Chronic bronchitis is a lower respiratory tract disease, defined by a productive cough that lasts for three months or more per year for at least two years. The cough is sometimes referred to as a smoker’s cough since it often results from smoking. When chronic bronchitis occurs together with decreased airflow it is known as chronic obstructive pulmonary disease (COPD). Many people with chronic bronchitis have COPD however, most people with COPD do not also have chronic bronchitis. Estimates of the number of people with COPD who have chronic bronchitis are 7 to 40%. Estimates of the number of people who smoke and have chronic bronchitis who also have COPD is 60%.

The term “chronic bronchitis” was used in previous definitions of COPD but is no longer included in the definition. The term still used clinically. While both chronic bronchitis and emphysema are often associated with COPD, neither is needed to make the diagnosis. A Chinese consensus commented on symptomatic types of COPD that include chronic bronchitis with frequent exacerbations.

Chronic bronchitis is marked by mucus hypersecretion and mucins. Excess mucus results from an increase in goblet cells and enlarged submucosal glands due to prolonged irritation. The mucous glands in the submucosa secrete more than the goblet cells. Mucins thicken mucus, and their concentration has been found to be high in cases of chronic bronchitis, and also to correlate with the severity of the disease. Excess mucus can narrow the airways, thereby limiting airflow and accelerating the decline in lung function, and result in COPD. Excess mucus shows itself as a chronic productive cough and its severity and volume of sputum can fluctuate in periods of acute exacerbations. In COPD, those with the chronic bronchitis phenotype with associated chronic excess mucus, experience a worse quality of life than those without.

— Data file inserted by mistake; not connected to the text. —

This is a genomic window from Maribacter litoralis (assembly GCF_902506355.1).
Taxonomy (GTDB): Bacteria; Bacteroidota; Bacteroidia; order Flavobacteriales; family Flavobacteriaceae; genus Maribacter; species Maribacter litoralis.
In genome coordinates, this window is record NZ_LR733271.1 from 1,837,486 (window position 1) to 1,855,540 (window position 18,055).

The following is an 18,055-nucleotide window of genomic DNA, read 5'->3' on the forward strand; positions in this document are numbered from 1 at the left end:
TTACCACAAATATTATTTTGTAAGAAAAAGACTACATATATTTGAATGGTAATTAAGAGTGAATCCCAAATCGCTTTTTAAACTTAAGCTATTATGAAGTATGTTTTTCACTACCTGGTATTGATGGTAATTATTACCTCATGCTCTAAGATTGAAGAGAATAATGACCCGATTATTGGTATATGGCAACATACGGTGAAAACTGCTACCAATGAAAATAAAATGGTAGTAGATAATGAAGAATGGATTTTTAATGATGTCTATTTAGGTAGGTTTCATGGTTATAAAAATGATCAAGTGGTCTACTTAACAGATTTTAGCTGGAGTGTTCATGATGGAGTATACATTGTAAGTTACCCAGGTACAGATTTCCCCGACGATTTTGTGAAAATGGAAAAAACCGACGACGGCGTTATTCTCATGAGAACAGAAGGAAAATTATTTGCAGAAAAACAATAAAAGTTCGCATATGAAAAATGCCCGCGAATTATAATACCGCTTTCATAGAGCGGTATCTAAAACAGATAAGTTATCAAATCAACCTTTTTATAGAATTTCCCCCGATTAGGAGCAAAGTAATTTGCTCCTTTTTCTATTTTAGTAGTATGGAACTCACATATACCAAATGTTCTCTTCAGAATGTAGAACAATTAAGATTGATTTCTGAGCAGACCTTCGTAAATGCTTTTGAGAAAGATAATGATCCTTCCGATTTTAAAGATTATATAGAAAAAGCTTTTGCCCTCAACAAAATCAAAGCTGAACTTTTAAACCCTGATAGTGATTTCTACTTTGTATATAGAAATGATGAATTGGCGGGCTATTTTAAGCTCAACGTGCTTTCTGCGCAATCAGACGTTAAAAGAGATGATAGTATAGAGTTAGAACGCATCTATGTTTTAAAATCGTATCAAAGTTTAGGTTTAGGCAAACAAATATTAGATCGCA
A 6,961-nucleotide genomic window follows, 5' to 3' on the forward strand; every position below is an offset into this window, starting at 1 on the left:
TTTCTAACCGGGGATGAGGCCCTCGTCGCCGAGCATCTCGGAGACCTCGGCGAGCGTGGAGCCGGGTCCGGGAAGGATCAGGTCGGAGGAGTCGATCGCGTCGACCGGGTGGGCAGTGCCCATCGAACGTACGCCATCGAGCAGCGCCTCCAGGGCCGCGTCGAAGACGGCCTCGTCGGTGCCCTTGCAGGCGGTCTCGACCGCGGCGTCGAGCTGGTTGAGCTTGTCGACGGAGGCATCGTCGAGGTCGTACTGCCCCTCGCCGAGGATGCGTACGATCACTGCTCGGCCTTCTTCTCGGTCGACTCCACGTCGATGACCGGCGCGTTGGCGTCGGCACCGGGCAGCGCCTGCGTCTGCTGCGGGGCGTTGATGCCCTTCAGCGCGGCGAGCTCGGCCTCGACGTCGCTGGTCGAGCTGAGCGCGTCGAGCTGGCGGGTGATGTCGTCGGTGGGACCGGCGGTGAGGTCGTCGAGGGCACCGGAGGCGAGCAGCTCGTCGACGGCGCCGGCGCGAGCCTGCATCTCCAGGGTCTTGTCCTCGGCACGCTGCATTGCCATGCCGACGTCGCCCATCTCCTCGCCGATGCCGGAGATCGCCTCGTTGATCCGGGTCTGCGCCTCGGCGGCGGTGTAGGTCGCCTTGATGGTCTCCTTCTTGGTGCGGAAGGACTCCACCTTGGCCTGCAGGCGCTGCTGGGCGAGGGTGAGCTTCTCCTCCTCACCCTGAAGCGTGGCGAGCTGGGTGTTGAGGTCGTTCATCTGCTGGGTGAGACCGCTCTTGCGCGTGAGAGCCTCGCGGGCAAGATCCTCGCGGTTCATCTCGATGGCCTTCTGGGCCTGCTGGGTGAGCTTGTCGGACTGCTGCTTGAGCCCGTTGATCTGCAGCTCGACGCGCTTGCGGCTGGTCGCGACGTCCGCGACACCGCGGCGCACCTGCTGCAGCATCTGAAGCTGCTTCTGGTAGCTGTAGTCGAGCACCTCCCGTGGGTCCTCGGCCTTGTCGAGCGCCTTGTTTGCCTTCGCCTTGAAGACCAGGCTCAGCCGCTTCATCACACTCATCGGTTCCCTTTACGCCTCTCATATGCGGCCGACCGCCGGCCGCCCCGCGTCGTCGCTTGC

coughing helps clear the increased secretions. The cough often worsens upon waking, with the expelled mucus being yellow or green and sometimes containing blood. While coughing can effectively remove mucus at the start, excessive secretion buildup impairs clearance. When airways get blocked, coughing becomes less effective. Effective mucociliary clearance depends on airway hydration, ciliary beating, and the rates of mucin secretion. Each of these factors impaired in chronic bronchitis. Chronic bronchitis can lead to a higher number of exacerbations and a faster decline in lung function. The ICD-11 lists chronic bronchitis with emphysema (emphysematous bronchitis) as a “certain specified COPD”.


Decline in lung function in chronic bronchitis may slowed by stopping smoking. Chronic bronchitis may be treated with a number of medications and occasionally oxygen therapy (see oxygen therapy link here read more) with oxygen concentrator. Pulmonary rehabilitation may also be used.

A distinction has been made between exacerbations of chronic bronchitis, and otherwise stable chronic bronchitis. Stable chronic bronchitis can be defined as the normal definition of chronic bronchitis, plus the absence of an acute exacerbation in the previous four weeks. A Cochrane review found that mucolytics in chronic bronchitis may slightly decrease the chance of developing an exacerbation. The mucolytic guaifenesin is a safe and effective treatment for stable chronic bronchitis. This has an advantage in that it is available as an extended use tablet which lasts for twelve hours. In those with the chronic bronchitic phenotype of COPD, the phosphodiesterase-4 inhibitor roflumilast may decrease significant exacerbations.